ד״ר אריה קיזל

ברכות חמות לד׳׳ר אריה קיזל, ראש המגמה לפיתוח פדגוגי של מערכות חינוך בחוג ללמידה, הוראה והדרכה על זכייתו במענק מחקר מכובד מהקרן הקנדית Social Sciences and Humanities Research Council (SSHRC) of Canada

המענק ניתן לד"ר קיזל ולעמיתיו מקנדה וגרמניה בגין הצעת המחקר שלכם תחת הכותרת

Narrative Art and Visual Storytelling in Holocaust and Human Rights Education

שהוא המשך למחקר קודם שלהם – שאף הוא מומן על ידי אותה קרן לפני כשנה - תחת הכותרת

Visual Storytelling: Holocaust Teaching and Learning through the Lens of Graphic Novels in Canada, Germany, and Israel

המענק החדש יממן מחקר בן שלוש שנים בישראל, בקנדה ובגרמניה ויבחן את האפשרויות הדיאלוגיות הגלומות בהוראת השואה באמצעות רומנים גרפיים. במחקר ישותפו כותבי רומנים גרפיים משלוש המדינות, ניצולי שואה, סטודנטים להוראה ולתארים מתקדמים וחוקרים מתחומי הלימודים הגרמניים ופילוסופיה של החינוך. בין היתר ייעשה שימוש במחקר במתודה של קהילות חקירה פילוסופיות של לומדים וייערכו סדנאות באוניברסיטת חיפה ובאוניברסיטה בקנדה ובגרמניה. במחקר ישותפו גם מורים מבתי ספר בשלוש המדינות וכן מרכזי מחקר כמו מרכז המחקר לחקר השואה במינכן.

להלן תקציר ההצעה שאושרה ואשר זכתה לשבחים על איכותה:

Challenge: Learning about and for Human Rights in Holocaust education contributes to a critical engagement with social justice; it teaches students to respect and defend the "right to have rights" (Arendt 1968). Visual storytelling in graphic narratives is especially effective for life stories and memories of child-survivors as they recall their memories in a vivid  associative context, which

intuitively lends itself to visual representation. Our approach is breaking new ground in all participating countries. The Shoah is a central part in the Israeli high-school history curriculum. However, there is almost no direct link between the instruction of the Holocaust and human rights as a subject. Even though Germany has an extensive Holocaust education curriculum, only few teacher training programs offer graduate seminars in Holocaust learning and human rights education. This lacuna between research and practice is mirrored in Canada where we are still in the early stages of developing joint initiatives between universities, Holocaust practitioners, and human rights groups. Although most scholars argue that the history of the Shoah should be delivered within the framework of civic education, they also express concerns that we lack suitable educational models that would allow us to pursue such a challenging two-pronged approach. A recently published toolkit on the Holocaust and Human Rights education in the European Union (FRA & Yad Vashem) is an important first step into this direction. Our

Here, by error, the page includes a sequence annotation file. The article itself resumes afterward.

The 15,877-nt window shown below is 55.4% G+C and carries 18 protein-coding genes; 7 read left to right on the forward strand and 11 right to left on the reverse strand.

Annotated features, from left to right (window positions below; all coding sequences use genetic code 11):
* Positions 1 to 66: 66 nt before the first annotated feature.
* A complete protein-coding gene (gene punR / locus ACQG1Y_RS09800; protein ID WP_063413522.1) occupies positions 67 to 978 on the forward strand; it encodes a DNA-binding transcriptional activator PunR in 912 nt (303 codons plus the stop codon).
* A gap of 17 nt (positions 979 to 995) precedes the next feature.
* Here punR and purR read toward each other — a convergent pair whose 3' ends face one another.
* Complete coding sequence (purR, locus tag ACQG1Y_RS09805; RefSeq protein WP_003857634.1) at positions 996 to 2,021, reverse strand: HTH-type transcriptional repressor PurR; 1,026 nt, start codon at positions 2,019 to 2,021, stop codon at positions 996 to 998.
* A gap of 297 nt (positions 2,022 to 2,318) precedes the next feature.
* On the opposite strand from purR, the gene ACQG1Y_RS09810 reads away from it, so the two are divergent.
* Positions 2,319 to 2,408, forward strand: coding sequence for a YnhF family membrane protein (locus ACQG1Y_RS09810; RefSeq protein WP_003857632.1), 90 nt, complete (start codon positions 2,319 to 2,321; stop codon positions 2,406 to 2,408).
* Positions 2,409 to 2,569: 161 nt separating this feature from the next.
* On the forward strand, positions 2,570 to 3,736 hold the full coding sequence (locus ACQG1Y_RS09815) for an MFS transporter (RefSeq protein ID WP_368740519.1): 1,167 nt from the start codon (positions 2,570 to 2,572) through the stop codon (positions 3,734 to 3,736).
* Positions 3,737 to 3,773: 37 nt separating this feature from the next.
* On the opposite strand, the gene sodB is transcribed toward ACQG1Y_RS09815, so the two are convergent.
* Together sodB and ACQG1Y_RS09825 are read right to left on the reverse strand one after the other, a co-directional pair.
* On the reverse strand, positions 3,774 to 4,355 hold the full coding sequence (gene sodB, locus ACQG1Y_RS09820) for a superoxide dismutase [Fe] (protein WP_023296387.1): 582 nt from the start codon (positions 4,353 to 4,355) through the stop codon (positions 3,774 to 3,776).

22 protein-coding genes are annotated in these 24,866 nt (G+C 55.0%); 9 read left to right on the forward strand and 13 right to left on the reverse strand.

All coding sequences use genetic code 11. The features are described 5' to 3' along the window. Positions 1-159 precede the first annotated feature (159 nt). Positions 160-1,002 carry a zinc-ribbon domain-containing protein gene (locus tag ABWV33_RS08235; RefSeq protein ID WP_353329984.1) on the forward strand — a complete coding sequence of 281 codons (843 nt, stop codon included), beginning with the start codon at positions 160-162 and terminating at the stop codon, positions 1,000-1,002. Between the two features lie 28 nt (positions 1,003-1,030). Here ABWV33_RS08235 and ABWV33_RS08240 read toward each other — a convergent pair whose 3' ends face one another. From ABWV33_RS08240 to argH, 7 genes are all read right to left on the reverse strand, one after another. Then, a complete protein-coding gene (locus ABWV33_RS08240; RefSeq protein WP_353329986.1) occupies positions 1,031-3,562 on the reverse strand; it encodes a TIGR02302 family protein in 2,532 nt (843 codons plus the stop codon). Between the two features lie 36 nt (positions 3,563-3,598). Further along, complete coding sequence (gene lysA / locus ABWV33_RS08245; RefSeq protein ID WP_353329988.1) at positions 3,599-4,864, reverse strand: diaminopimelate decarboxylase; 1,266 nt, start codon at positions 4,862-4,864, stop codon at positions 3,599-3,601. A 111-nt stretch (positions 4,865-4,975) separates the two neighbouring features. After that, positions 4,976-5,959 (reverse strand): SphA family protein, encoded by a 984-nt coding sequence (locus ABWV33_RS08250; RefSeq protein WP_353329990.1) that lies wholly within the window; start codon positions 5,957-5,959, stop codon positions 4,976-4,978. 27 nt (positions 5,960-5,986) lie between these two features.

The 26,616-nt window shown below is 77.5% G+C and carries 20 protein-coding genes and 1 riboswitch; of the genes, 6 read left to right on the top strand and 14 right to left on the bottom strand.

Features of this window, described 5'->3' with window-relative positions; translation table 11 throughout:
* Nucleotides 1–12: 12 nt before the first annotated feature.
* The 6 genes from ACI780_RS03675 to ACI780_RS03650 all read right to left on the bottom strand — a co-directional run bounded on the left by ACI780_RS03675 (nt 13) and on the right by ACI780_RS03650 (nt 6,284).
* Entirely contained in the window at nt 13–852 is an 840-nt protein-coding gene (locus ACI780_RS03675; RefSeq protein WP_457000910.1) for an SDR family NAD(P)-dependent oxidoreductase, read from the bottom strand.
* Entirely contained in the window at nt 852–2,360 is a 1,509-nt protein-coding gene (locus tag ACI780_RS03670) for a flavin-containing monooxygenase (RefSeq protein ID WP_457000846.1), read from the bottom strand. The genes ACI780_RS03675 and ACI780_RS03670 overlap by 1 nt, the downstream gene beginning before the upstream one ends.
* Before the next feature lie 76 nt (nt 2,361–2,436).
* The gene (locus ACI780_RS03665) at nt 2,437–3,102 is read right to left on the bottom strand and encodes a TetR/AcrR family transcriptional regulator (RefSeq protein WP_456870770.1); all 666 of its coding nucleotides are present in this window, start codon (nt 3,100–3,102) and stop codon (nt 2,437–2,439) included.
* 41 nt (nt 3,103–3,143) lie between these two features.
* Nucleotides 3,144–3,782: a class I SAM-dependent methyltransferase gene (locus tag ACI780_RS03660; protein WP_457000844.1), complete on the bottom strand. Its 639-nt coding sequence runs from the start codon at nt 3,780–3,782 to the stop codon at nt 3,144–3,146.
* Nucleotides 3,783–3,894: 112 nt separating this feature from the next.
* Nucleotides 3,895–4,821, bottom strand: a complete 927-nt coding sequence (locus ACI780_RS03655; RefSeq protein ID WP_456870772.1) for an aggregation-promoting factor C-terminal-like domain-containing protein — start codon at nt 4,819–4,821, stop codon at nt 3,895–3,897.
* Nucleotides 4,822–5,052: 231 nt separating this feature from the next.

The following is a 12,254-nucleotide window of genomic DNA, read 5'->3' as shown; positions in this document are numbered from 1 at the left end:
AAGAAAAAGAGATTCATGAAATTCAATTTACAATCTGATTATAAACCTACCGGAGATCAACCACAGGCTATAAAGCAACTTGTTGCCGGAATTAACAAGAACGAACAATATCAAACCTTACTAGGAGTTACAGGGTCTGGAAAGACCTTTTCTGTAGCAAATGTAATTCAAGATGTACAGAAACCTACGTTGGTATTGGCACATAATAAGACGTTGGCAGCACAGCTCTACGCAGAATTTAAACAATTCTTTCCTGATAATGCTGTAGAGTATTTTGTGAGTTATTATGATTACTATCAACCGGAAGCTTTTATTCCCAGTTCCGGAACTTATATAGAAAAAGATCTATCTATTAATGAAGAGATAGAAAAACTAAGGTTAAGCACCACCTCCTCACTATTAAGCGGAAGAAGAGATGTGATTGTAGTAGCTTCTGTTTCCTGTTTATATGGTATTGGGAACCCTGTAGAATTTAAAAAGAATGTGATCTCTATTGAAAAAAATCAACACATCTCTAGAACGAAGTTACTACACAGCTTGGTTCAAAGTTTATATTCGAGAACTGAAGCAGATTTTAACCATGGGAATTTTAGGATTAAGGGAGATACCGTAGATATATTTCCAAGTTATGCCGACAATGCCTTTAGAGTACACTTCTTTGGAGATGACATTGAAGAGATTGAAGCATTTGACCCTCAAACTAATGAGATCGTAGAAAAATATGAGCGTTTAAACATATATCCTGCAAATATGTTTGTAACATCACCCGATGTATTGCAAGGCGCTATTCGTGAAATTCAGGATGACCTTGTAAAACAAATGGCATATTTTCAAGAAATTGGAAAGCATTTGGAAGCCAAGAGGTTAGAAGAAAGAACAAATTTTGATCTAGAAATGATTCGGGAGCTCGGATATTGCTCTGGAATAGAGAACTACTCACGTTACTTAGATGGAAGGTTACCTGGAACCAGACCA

own work will expand the scope of this study proposing a more comprehensive integration of human rights concerns. Goals and objectives: Our goal is to develop a new dialogical-reflective pedagogy in Holocaust and Human Rights education. Given the recent surge of nationalist right-wing populism, xenophobia, and antisemitism in Europe and North America, as well as the introduction of a contentious nation-state law in Israel, we aim to develop teaching materials that are more acutely attuned to sociopolitical awareness and adopt a social justice pedagogical lens in all three national contexts. As graphic narratives can express the voices of trauma in a way that cannot be fully captured by written testimony alone, we will focus on narrative art as a human rights tool in Holocaust education. Due to the complexity of multi-perspective storytelling in graphic novels, they are ideally suited to hone readers' historical

thinking skills in history, social justice and human rights education. Thus, we intend to commission three digital graphic novels that are based on survivor testimonies and personal encounters between three graphic novelists (Yelin, Libicki, and Seliktar), and three survivors.

Breadth and engagement of partnership: Employing narrative art and visual storytelling, we will

facilitate intercultural exchange between a diverse range of stakeholders in Canada, Germany, Israel, the Netherlands, and the UK. We will include Holocaust survivors, educators, teachers, visual artists, scholars and students. Our work is conceived by four partner institutions that are considered to be leaders in their disciplinary fields. UVic offers the only MA Stream in Holocaust Studies in Canada. The Department of Learning, Instruction and Teacher Education at the University of Haifa is at the forefront of teacher education and educational technology in Israel. Both the Centre for Holocaust Studies (Munich) and the Stanley Burton Centre for Holocaust and Genocide Studies provide critically important historical and pedagogical expertise to this project. In partnership with educators, teachers, students, survivors, and graphic novelists, we bring a broad range of perspectives and a shared commitment to work across languages, disciplines and national frameworks.

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